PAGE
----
After 26 years, you’d think Steve Wilhite, GIF inventor extraordinaire, would stop bickering over the whole pronunciation thing (sorry bud, even the best laid schemes of mice and men often go awry). The file format – commonly pronounced with a hard “G” – has gone from a little Internet sensation to a widespread phenomenon, donned with its very own dictionary definition that is both a noun and a verb. Nowadays, GIFs serve as mainstream digital flip books, providing brief glimpses into our world history, pop culture, and trends within a matter of seconds.
Although you could peruse Google images or robust sites like the aptly titled Giphy for all your entertainment needs, they aren’t going to help you when it comes to crafting and sharing GIFs of your own creation. Luckily, there is a host of terrific apps and additional programs should you decide to avoid our guide on how to make animated GIFs with Photoshop and opt for one of the free, online tools available. Looping scenes of adorable cats and the more heartwarming moments of Breaking Bad will never be a chore again.
Here are our top picks for the best apps to make animated GIFs. Whether you say “GIF” with a soft or hard “G” is entirely up to you (though it really shouldn’t be).
Choose your platform:
ImgFlip – Free
ImgFlip may be a poor choice of name considering the GIF creator deals more so with moving footage than it does still images, but it’s still one of the best Web-based creators available at your fingertips. Video URLs can be pasted in an appropriate link field, or directly uploaded if under 35MB, but there is no need to do so if another user has uploaded the same video previously.
Once uploaded, users can perform a variety of adjustments including resizing the width, changing the FPS, and adding various tags. There is even an option for marking the GIF as NSFW, so your GIF will not appear unless your audience specifically searches for that sort of content. The off-gray interface is underwhelming, with a homepage feed featuring the latest GIFs running the length of the page and options for creating your own GIFs housed on the right-hand side, but the simplicity makes navigation effortless. It’s also quick, generating the GIF in a matter of seconds and presenting all the usual avenues for sharing via Facebook, Twitter, Reddit, and the like.
The site is ad-heavy, but not overly obtrusive, and a premium version of the software ($10) is available for those who wish to opt for increased frame rate, resolution and file size. However, the average user shouldn’t need all the added perks associated with the pro model given how short and sweet the bulk of GIFs are these days.
Picasion – Free
The beauty in Picasion is not in the uploading capabilities, but those for capturing photos. In addition to general uploading options for importing photos straight from your computer, Flickr, Picasa, or a URL, Picasion users can allow the application to access and take a series of timed photos using their computer’s webcam. Once capture and spliced together, a process that requires all photos be sized accordingly to the same dimensions, GIFs can be slightly tweaked to a specified width or a maximum speed up to 10 seconds in duration. The site sports an interface that is borderline gimmicky, but rest assured the software works efficiently as intended without any unnecessary strain on your computer.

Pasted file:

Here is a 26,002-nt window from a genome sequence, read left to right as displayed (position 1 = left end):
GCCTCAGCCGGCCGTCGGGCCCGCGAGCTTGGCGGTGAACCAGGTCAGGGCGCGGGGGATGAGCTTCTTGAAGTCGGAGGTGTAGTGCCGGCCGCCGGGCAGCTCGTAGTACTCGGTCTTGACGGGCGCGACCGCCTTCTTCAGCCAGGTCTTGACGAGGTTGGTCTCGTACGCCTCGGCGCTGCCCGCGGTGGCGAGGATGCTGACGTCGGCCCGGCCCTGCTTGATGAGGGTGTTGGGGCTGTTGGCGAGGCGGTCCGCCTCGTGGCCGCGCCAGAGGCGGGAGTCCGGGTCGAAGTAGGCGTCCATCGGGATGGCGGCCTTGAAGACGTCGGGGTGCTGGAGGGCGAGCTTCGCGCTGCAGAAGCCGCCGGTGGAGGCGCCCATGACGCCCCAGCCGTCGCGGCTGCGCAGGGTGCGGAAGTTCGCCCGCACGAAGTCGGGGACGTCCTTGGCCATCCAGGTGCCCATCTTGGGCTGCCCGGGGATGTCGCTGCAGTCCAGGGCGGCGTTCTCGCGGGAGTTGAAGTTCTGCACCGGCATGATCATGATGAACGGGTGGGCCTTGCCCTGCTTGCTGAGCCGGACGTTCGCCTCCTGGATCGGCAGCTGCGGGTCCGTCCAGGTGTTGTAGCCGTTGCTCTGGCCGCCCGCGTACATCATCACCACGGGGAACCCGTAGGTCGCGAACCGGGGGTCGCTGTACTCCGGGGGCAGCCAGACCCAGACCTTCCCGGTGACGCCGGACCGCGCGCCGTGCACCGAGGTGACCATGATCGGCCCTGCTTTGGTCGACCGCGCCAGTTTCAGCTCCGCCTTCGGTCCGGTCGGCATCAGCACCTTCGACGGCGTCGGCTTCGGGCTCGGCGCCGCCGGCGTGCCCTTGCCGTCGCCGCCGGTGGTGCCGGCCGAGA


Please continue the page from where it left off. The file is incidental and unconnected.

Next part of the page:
Picasion doesn’t feature any advanced tools other than an option to add the resulting GIF to your existing library, but the site does include utilities for creating avatars, resizing images, and making something called a “glitter.” Additionally, the software is available in four languages (English, Spanish, Portuguese, and Russian), providing innate functionality for many users without requiring any translation software whatsoever. It’s also laden with ads ushering you to visit risqué feature stories from around the Web, but these can easily be bypassed if you stay within the confines of the uploader and image editor in the upper-right corner of the interface.
Alas, there’s currently no premium version of the software to help you opt out of the ads, so you’ll have to make do for the time being. Still, the various uploader resources and the bundled webcam functionality make Picasion one of the best Web-based solutions for creating personalized GIFs without an external software.
GIFMaker – Free
GIFMaker is certainly not the most industrious of all the Web-based software on our roundup but it’s definitely the most visually appealing. The free site allows users to upload and subsequently stitch together a series of images, from JPEG to GIF, before viewing the final product in a preview window located on the right side of the page. Once the images are uploaded, users can refine adjustments to canvas size (up to 360,000 pixels) and animation speed (up to 10,000 milliseconds). Other adjustments are nonexistent, but the site will allow you to embed your GIF with audio segments captured directly from YouTube if you find yourself in need of a bit of the Beib’s to go with your brief visual clip.
Unlike most of the sites on our list, GIFMaker doesn’t look like it’s bloated with adware and pop-ups. In fact, the site is completely devoid of ads and features a gray, textured background that is as attractive as it is easy to work around. The site even boats several tools for working with GIF images after the fact, such as a handy splitter that allows you to extract individual frames from within an animated GIF and a reverser that will allows you capture and edit a GIF playing backwards. All GIF files, whether captured or uploaded, are immediately available for viewing and download upon completion.
Users may find the software lacking in the text department, meaning you still can’t overlay text like you can in the aforementioned ImgFlip, but the additional GIF utilities provide more than enough flare to draw you in if you’re looking for more than just a simple creation tool.